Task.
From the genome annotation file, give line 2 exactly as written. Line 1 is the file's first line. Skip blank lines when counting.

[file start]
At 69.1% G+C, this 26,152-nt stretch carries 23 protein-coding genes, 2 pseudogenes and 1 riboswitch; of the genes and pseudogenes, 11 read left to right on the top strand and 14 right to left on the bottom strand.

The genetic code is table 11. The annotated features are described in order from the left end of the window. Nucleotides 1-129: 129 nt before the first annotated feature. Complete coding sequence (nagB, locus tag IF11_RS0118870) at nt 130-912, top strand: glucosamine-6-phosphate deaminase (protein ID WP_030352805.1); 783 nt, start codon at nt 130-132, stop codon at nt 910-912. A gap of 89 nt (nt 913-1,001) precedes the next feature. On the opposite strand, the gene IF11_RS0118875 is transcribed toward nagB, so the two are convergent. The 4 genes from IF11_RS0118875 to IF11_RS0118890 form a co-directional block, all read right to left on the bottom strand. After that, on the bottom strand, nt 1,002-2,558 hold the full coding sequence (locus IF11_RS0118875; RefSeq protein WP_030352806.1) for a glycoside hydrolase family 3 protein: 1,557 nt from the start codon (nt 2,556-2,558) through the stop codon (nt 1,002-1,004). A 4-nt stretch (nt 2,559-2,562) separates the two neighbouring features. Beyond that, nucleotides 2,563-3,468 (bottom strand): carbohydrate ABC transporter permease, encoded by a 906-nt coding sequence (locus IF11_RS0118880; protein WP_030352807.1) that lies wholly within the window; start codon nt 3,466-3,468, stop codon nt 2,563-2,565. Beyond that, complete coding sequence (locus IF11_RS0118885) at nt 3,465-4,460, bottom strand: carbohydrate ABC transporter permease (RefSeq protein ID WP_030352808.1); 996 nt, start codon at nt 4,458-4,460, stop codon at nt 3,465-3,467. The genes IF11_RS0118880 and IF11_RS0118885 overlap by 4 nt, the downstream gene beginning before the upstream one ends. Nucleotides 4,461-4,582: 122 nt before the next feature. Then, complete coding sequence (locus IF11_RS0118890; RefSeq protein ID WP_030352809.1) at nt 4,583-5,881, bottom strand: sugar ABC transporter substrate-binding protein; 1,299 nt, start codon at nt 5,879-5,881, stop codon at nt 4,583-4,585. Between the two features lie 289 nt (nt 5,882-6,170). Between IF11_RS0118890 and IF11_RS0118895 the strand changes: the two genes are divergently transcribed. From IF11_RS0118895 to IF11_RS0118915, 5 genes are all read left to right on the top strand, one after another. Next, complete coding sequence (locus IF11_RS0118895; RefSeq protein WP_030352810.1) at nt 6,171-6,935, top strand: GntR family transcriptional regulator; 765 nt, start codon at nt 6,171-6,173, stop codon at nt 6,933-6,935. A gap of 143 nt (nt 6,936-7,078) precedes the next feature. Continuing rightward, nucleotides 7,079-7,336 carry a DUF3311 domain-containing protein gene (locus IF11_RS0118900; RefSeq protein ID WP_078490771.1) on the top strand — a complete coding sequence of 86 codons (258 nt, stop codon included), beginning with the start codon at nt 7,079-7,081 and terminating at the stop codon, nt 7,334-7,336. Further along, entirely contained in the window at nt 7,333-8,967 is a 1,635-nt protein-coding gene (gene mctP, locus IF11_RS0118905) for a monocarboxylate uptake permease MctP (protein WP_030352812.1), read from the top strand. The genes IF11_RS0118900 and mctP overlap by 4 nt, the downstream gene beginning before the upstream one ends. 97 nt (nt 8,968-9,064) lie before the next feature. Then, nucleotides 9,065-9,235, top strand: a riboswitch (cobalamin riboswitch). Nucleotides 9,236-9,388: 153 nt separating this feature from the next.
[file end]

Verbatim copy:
The genetic code is table 11. The annotated features are described in order from the left end of the window. Nucleotides 1-129: 129 nt before the first annotated feature. Complete coding sequence (nagB, locus tag IF11_RS0118870) at nt 130-912, top strand: glucosamine-6-phosphate deaminase (protein ID WP_030352805.1); 783 nt, start codon at nt 130-132, stop codon at nt 910-912. A gap of 89 nt (nt 913-1,001) precedes the next feature. On the opposite strand, the gene IF11_RS0118875 is transcribed toward nagB, so the two are convergent. The 4 genes from IF11_RS0118875 to IF11_RS0118890 form a co-directional block, all read right to left on the bottom strand. After that, on the bottom strand, nt 1,002-2,558 hold the full coding sequence (locus IF11_RS0118875; RefSeq protein WP_030352806.1) for a glycoside hydrolase family 3 protein: 1,557 nt from the start codon (nt 2,556-2,558) through the stop codon (nt 1,002-1,004). A 4-nt stretch (nt 2,559-2,562) separates the two neighbouring features. Beyond that, nucleotides 2,563-3,468 (bottom strand): carbohydrate ABC transporter permease, encoded by a 906-nt coding sequence (locus IF11_RS0118880; protein WP_030352807.1) that lies wholly within the window; start codon nt 3,466-3,468, stop codon nt 2,563-2,565. Beyond that, complete coding sequence (locus IF11_RS0118885) at nt 3,465-4,460, bottom strand: carbohydrate ABC transporter permease (RefSeq protein ID WP_030352808.1); 996 nt, start codon at nt 4,458-4,460, stop codon at nt 3,465-3,467. The genes IF11_RS0118880 and IF11_RS0118885 overlap by 4 nt, the downstream gene beginning before the upstream one ends. Nucleotides 4,461-4,582: 122 nt before the next feature. Then, complete coding sequence (locus IF11_RS0118890; RefSeq protein ID WP_030352809.1) at nt 4,583-5,881, bottom strand: sugar ABC transporter substrate-binding protein; 1,299 nt, start codon at nt 5,879-5,881, stop codon at nt 4,583-4,585. Between the two features lie 289 nt (nt 5,882-6,170). Between IF11_RS0118890 and IF11_RS0118895 the strand changes: the two genes are divergently transcribed. From IF11_RS0118895 to IF11_RS0118915, 5 genes are all read left to right on the top strand, one after another. Next, complete coding sequence (locus IF11_RS0118895; RefSeq protein WP_030352810.1) at nt 6,171-6,935, top strand: GntR family transcriptional regulator; 765 nt, start codon at nt 6,171-6,173, stop codon at nt 6,933-6,935. A gap of 143 nt (nt 6,936-7,078) precedes the next feature. Continuing rightward, nucleotides 7,079-7,336 carry a DUF3311 domain-containing protein gene (locus IF11_RS0118900; RefSeq protein ID WP_078490771.1) on the top strand — a complete coding sequence of 86 codons (258 nt, stop codon included), beginning with the start codon at nt 7,079-7,081 and terminating at the stop codon, nt 7,334-7,336. Further along, entirely contained in the window at nt 7,333-8,967 is a 1,635-nt protein-coding gene (gene mctP, locus IF11_RS0118905) for a monocarboxylate uptake permease MctP (protein WP_030352812.1), read from the top strand. The genes IF11_RS0118900 and mctP overlap by 4 nt, the downstream gene beginning before the upstream one ends. 97 nt (nt 8,968-9,064) lie before the next feature. Then, nucleotides 9,065-9,235, top strand: a riboswitch (cobalamin riboswitch). Nucleotides 9,236-9,388: 153 nt separating this feature from the next.